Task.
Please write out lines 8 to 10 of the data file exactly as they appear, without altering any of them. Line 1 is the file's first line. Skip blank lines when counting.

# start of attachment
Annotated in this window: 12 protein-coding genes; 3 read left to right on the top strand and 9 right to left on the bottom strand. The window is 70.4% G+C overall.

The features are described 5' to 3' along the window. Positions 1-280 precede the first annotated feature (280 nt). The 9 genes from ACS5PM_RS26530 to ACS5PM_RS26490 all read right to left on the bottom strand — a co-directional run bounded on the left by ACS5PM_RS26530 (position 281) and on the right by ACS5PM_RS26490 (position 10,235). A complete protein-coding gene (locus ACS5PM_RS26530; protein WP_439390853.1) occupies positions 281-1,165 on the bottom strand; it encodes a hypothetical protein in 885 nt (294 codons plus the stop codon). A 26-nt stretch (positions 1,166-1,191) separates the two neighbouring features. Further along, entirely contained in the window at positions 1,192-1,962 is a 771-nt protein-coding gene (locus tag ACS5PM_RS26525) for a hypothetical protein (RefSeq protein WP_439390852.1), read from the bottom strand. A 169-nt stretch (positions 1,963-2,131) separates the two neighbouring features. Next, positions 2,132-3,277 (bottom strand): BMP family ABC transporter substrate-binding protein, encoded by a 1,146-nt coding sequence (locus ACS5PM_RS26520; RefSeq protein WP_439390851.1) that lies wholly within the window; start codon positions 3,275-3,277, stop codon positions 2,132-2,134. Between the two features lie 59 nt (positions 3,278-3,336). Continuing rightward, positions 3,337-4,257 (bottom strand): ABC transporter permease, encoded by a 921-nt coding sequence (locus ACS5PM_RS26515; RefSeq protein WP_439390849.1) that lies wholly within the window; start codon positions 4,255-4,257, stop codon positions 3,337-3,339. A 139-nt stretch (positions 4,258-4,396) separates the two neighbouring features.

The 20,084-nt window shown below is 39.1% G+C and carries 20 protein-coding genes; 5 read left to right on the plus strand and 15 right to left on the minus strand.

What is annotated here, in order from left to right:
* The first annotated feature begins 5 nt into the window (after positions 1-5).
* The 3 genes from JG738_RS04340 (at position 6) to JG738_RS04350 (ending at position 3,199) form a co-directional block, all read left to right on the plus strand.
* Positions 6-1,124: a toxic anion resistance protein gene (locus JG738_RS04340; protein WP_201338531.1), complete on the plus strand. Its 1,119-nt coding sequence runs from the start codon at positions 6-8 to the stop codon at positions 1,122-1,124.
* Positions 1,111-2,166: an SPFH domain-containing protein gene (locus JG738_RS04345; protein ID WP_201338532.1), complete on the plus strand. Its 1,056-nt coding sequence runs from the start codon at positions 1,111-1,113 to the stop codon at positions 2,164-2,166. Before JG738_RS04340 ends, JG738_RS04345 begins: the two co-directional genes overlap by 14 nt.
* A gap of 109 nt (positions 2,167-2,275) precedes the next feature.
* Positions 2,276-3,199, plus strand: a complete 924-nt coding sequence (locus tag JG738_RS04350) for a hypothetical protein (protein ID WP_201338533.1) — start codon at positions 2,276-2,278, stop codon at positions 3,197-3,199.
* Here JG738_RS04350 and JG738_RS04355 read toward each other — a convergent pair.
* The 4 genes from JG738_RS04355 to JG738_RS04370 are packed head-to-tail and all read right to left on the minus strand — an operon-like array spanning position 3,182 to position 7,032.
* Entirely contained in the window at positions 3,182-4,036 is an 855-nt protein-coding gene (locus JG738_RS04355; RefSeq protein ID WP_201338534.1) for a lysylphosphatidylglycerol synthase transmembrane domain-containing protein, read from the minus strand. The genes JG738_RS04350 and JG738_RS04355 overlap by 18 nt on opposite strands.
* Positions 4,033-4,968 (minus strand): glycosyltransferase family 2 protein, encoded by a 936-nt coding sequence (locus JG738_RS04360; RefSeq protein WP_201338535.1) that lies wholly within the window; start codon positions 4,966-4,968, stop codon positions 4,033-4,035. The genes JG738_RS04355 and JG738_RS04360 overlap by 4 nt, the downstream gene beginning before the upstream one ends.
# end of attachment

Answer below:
* Positions 1,111-2,166: an SPFH domain-containing protein gene (locus JG738_RS04345; protein ID WP_201338532.1), complete on the plus strand. Its 1,056-nt coding sequence runs from the start codon at positions 1,111-1,113 to the stop codon at positions 2,164-2,166. Before JG738_RS04340 ends, JG738_RS04345 begins: the two co-directional genes overlap by 14 nt.
* A gap of 109 nt (positions 2,167-2,275) precedes the next feature.
* Positions 2,276-3,199, plus strand: a complete 924-nt coding sequence (locus tag JG738_RS04350) for a hypothetical protein (protein ID WP_201338533.1) — start codon at positions 2,276-2,278, stop codon at positions 3,197-3,199.